The discrimination perspective points to a range of public policies and private practices that perpetuate racial residential segregation and deter blacks from moving into predominantly white neighborhoods. Beginning in the 1930s and continuing through the 1970s, the Federal Housing Administration adopted the practice of "red-lining," a discriminatory rating system to evaluate the risks associated with loans made to borrowers in certain areas resulting in financial institutions denying loans based on those areas, usually dominated by the poor and minorities. Research on the recent housing crisis shows that the geographic concentration of high-risk loans and foreclosures had strong racial undertones.
    Private discriminatory practices include "racial steering," where real estate agents channeling black clients into racially mixed or predominantly black neighborhoods or quoting astronomical prices in areas that are predominantly white in hopes of deterring black buyers. Real estate agents have been known to use fear to persuade whites to buy property near other whites and/or move when non-whites move into the neighborhood ("blockbusting").
    The treatment of blacks in the housing market provides strong evidence that discrimination played and continues to play an important role in explaining why blacks and whites live in highly segregated neighborhoods.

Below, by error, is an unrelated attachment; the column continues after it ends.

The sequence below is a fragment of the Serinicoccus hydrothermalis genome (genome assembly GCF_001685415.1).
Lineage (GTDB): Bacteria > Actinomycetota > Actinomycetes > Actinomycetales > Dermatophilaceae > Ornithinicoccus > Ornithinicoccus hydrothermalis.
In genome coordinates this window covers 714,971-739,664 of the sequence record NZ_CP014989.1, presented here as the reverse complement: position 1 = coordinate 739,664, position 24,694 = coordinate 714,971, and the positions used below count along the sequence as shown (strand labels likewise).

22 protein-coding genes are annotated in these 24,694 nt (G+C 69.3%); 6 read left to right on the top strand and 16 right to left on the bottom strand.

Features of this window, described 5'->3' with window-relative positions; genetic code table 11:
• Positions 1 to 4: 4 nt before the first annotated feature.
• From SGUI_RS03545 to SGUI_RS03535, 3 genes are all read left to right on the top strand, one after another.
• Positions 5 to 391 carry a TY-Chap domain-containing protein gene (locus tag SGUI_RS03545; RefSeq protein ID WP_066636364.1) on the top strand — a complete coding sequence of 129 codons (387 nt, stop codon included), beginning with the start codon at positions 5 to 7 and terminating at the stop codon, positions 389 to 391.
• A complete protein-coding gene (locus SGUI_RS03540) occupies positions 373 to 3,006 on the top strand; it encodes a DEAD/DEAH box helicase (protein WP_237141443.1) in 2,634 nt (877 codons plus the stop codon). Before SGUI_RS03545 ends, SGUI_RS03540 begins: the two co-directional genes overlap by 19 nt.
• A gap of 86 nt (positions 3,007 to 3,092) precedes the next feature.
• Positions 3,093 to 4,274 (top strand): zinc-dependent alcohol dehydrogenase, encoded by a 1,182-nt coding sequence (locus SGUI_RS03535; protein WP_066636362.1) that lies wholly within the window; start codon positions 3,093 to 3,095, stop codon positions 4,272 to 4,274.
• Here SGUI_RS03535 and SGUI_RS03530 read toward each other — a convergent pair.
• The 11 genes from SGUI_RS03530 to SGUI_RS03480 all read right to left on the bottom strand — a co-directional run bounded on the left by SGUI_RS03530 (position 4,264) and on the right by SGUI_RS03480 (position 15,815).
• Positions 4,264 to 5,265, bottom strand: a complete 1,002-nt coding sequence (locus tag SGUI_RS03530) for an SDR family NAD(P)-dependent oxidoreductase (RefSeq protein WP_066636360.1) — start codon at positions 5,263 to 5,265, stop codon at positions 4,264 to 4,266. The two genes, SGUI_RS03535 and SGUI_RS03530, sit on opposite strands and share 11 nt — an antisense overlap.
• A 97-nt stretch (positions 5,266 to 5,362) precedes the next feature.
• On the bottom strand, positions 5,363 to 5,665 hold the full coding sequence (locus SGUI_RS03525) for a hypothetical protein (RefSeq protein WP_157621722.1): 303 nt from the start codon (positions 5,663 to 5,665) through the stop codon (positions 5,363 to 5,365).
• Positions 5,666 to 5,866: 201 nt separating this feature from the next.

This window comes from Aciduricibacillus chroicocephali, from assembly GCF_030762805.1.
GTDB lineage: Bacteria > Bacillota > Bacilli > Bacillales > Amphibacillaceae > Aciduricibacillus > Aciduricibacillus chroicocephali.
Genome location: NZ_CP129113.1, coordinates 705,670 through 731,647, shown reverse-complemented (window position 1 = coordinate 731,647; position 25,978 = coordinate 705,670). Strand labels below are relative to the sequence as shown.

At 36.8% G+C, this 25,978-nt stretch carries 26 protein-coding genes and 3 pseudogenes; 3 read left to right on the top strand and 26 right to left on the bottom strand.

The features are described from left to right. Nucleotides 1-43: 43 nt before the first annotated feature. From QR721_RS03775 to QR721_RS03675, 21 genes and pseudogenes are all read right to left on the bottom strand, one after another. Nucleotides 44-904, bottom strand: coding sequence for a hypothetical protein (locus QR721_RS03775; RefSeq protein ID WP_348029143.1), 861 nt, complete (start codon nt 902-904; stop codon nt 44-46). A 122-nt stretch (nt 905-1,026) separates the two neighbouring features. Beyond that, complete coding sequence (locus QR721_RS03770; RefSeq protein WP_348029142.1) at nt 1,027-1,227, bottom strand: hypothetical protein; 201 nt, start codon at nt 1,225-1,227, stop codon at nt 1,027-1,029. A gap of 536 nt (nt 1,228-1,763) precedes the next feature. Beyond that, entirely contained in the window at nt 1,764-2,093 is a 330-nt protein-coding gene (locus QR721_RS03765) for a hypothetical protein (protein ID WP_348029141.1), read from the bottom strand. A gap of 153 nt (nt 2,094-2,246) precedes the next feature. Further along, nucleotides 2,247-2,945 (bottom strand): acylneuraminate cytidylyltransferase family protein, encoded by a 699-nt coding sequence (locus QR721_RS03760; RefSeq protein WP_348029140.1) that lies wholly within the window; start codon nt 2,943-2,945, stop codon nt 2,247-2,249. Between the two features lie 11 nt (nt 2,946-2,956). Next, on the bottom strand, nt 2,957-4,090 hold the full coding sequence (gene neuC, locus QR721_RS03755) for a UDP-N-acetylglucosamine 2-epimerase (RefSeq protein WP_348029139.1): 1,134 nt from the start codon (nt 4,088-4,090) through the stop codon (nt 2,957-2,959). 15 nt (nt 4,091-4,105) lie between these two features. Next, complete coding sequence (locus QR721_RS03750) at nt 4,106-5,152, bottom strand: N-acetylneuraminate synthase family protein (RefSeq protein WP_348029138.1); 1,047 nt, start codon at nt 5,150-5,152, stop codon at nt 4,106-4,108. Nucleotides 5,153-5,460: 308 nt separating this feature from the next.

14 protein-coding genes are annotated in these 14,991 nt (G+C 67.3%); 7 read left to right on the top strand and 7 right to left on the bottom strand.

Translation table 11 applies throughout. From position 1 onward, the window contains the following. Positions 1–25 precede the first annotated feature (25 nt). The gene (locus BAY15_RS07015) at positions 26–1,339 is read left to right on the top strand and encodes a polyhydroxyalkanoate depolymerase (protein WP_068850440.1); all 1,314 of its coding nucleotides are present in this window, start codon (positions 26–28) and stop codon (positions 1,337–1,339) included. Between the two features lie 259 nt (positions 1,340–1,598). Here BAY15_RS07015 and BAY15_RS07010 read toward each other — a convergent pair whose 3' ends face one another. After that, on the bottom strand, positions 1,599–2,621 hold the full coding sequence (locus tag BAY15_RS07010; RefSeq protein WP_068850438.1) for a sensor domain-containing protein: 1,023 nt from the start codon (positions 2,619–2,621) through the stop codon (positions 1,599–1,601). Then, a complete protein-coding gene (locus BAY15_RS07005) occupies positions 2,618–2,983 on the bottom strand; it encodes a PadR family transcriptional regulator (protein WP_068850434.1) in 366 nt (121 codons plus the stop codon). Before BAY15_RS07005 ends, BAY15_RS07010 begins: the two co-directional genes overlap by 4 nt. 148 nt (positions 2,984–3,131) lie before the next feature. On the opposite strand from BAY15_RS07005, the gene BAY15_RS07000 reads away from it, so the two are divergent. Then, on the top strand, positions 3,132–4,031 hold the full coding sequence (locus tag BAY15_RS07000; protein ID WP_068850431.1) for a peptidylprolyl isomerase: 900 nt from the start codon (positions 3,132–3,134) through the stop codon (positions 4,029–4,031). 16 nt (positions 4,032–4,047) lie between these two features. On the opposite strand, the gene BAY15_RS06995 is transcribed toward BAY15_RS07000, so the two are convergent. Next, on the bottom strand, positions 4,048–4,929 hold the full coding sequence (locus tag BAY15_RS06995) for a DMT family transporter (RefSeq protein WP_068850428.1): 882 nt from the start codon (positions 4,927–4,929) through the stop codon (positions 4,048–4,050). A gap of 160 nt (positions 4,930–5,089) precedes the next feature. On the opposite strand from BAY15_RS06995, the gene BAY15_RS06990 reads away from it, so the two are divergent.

A large body of segregation literature suggests that racial differences in residential preferences perpetuate racial segregation. For example, the preference of more-advantaged groups, usually affluent whites, is to distance themselves from less-advantaged groups, usually blacks and the poor. While this suggests that whites prefer majority white areas, blacks tend to prefer areas that are equally integrated (half-black and half-white) and they prefer more black neighbors than do member of other racial and ethnic groups.
    A residential segregation research finding that I have always found interesting and equally offensive is that Asians, Latinos, and whites all rank blacks as the racial group least desired to have as neighbors. This finding holds up even taking class into consideration: when middle class blacks move into white neighborhoods, whites are still inclined to move.
    I live in Prince George’s County—known as the wealthiest black county in America—and often ask fellow residents, who are upwardly mobile and have the social and human capital to live in a number of counties, their reasons for selecting this area.  The most common answer I get is: “I want to live around other black middle class people and I want my children to grow up around other black middle class children.”  (See the book "Blue Chip Black" by Karyn Lacy for further discussion on this topic.)
      When you take all this into consideration, it is clear that there is much more to this story than the headlines trumpeting record low levels of residential segregation.  Blacks are still more likely to have black neighbors than white ones. And by no means does lower black segregation suggest that we live in a “post-racial” society—a term that Tim Wise recently called a “nonsense term devised by those who would simply rather not deal with the ever-present reality of racism and ongoing racial discrimination.”  The take home message should be that race (and class) still matter in terms of residential housing patterns. Yes, segregation is decreasing, but it is still alive and well.
      The opinions expressed in this commentary are solely those of Kris Marsh.